•  13
    Against Methodological Gambling
    Erkenntnis 1-21. forthcoming.
    Should a scientist rely on methodological triangulation? Heesen et al. (Synthese 196(8):3067–3081, 2019) recently provided a convincing affirmative answer. However, their approach requires belief gambles if the evidence is discordant. We instead propose epistemically modest triangulation (EMT), according to which one should withhold judgement in such cases. We show that for a scientist in a methodologically diffident situation the expected utility of EMT is greater than that of Heesen et al.’s (…Read more
  • What is Learned from Conditionals?
    Balkan Journal of Philosophy 7 (2): 125-136. 2015.
    Some of the information that we learn comes to us in a conditional form. This has proven to be a problem for philosophers, who try to explain how probabilistic beliefs change when one learns from conditional sentences. The problem is that a straight-forward solution is not possible: the partial belief in the antecedent and the partial belief in the consequent either increase, decrease, or remain the same. Two existing approaches to learning from indicative conditionals are considered: an explana…Read more
  •  8
    Lying, more or less: a computer simulation study of graded lies and trust dynamics
    with Anna Dobrosovestnova and Sebastian J. Götzendorfer
    Synthese 1-28. 2020.
    Partial lying denotes the cases where we partially believe something to be false but nevertheless assert it with the intent to deceive the addressee. We investigate how the severity of partial lying may be determined and how partial lies can be classified. We also study how much epistemic damage an agent suffers depending on the level of trust that she invests in the liar and the severity of the lies she is told. Our analysis is based on the results from exploratory computer simulations of an ar…Read more
  •  60
    Jeffrey conditionalization: proceed with caution
    Philosophical Studies 177 (10): 2985-3012. 2020.
    It has been argued that if the rigidity condition is satisfied, a rational agent operating with uncertain evidence should update her subjective probabilities by Jeffrey conditionalization or else a series of bets resulting in a sure loss could be made against her. We show, however, that even if the rigidity condition is satisfied, it is not always safe to update probability distributions by JC because there exist such sequences of non-misleading uncertain observations where it may be foreseen th…Read more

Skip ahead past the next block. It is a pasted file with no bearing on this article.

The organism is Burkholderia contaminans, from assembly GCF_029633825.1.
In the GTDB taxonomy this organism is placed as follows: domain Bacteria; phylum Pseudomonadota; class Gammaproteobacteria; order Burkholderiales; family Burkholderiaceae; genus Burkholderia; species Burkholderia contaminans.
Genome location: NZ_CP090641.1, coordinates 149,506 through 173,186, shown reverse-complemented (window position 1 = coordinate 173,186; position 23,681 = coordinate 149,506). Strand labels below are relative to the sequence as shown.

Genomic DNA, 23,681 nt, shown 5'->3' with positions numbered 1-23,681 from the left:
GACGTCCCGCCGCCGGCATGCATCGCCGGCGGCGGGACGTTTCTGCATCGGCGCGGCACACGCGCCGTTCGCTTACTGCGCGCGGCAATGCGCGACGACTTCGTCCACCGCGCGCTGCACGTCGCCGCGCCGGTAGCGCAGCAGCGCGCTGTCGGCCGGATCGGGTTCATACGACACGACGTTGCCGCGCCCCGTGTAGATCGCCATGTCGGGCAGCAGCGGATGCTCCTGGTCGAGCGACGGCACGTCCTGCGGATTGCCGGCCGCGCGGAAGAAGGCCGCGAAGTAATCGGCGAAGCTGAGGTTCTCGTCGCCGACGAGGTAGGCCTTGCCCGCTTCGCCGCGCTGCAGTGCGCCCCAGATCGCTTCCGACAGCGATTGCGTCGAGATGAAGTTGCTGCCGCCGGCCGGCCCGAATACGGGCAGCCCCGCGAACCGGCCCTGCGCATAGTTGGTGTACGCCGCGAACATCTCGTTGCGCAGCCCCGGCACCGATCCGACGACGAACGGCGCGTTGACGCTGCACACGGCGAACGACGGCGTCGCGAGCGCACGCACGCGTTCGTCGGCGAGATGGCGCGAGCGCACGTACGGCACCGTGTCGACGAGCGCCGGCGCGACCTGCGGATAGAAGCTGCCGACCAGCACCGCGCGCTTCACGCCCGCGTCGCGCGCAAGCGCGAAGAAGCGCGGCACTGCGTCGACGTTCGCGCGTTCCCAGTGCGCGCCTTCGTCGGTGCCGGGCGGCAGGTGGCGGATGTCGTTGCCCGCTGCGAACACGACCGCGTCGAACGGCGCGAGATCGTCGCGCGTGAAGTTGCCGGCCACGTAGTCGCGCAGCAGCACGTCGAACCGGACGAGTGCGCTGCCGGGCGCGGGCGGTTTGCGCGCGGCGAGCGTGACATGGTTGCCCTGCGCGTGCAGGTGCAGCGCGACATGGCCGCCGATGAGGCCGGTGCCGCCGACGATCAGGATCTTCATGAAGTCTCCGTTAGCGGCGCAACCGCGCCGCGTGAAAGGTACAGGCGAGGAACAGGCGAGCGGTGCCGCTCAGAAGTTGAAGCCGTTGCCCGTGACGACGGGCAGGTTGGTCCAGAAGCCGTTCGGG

•  32
    Corrigendum to: Inference to the Best Explanation in Uncertain Evidential Situations
    with Max Pellert
    British Journal for the Philosophy of Science 72 (1): 355-355. 2021.
    Brit. J. Phil. Sci. 0, 1–25. Published 14 March 2018
  • Influence of Conditionals on Belief Updating
    Dissertation, University of Ljubljana. 2018.
    This doctoral dissertation investigates what influence indicative conditionals have on belief updating and how learning from conditionals may be modelled in a probabilistic framework. Because the problem is related to the interpretation of conditionals, we first assess different semantics of indicative conditionals. We propose that conditionals should be taken as primary concepts. This allows us to defend a claim that learning a conditional is equivalent to learning that the relevant conditional…Read more
  •  30
    Characters in Richard II utter a number of neglected, yet philosophically interesting imperative conditionals. Based on a close reading of these examples, I provide a tripartite typology of imperative conditionals. The type 1 constitute the class of standard imperative conditionals; the type 2 implicate that the antecedent is false; and the type 3 implicate that the command in the consequent is to be complied with. I show how the type 2 and type 3 conditionals can be identified, and explain when…Read more
  •  64
    Inference to the Best Explanation in Uncertain Evidential Situations
    with Max Pellert
    British Journal for the Philosophy of Science 70 (4): 977-1001. 2019.
    It has recently been argued that a non-Bayesian probabilistic version of inference to the best explanation (IBE*) has a number of advantages over Bayesian conditionalization (Douven [2013]; Douven and Wenmackers [2017]). We investigate how IBE* could be generalized to uncertain evidential situations and formulate a novel updating rule IBE**. We then inspect how it performs in comparison to its Bayesian counterpart, Jeffrey conditionalization (JC), in a number of simulations where two agents, eac…Read more